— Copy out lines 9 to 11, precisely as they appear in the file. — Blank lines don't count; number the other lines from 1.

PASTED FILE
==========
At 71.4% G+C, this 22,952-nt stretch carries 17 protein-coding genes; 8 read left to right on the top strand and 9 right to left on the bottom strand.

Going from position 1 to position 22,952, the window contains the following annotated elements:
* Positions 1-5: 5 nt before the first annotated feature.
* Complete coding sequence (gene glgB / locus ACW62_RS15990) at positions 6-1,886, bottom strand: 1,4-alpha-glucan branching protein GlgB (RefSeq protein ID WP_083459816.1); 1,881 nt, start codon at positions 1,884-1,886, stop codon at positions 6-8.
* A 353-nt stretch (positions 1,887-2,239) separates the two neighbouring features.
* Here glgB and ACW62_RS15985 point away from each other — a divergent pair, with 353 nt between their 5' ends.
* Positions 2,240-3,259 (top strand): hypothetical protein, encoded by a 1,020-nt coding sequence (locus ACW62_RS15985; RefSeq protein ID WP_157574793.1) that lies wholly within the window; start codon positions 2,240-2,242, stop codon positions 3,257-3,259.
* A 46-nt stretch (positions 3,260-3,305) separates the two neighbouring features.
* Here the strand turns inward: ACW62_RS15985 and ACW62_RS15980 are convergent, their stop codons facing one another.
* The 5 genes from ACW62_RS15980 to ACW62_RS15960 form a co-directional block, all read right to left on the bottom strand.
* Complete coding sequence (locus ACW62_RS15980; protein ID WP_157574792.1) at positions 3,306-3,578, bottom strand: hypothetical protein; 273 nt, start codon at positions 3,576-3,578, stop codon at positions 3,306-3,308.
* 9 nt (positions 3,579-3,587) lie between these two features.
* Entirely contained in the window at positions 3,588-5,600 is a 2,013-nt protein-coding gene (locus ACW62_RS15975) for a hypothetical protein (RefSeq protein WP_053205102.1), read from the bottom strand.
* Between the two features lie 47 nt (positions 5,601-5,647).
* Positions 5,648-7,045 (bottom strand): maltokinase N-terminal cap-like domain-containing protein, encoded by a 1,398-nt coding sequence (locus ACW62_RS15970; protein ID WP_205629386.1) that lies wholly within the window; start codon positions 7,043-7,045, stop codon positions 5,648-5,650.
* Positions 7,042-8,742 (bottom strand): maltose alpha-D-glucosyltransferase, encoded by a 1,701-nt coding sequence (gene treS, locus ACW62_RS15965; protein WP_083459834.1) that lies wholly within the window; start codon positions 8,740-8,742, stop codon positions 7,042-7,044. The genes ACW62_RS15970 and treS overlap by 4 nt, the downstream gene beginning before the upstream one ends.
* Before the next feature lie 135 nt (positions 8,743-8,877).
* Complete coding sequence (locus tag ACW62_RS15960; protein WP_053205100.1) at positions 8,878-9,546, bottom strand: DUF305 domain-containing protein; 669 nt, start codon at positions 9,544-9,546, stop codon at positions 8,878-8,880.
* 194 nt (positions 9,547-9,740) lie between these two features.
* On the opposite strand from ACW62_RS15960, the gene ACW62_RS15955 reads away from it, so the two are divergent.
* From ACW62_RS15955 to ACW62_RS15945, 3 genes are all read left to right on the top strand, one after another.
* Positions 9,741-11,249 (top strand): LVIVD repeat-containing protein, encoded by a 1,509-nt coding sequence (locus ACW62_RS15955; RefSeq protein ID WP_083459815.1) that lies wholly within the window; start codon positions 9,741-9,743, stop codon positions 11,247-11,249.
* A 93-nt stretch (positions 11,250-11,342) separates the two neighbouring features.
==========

* Here the strand turns inward: ACW62_RS15985 and ACW62_RS15980 are convergent, their stop codons facing one another.
* The 5 genes from ACW62_RS15980 to ACW62_RS15960 form a co-directional block, all read right to left on the bottom strand.
* Complete coding sequence (locus ACW62_RS15980; protein ID WP_157574792.1) at positions 3,306-3,578, bottom strand: hypothetical protein; 273 nt, start codon at positions 3,576-3,578, stop codon at positions 3,306-3,308.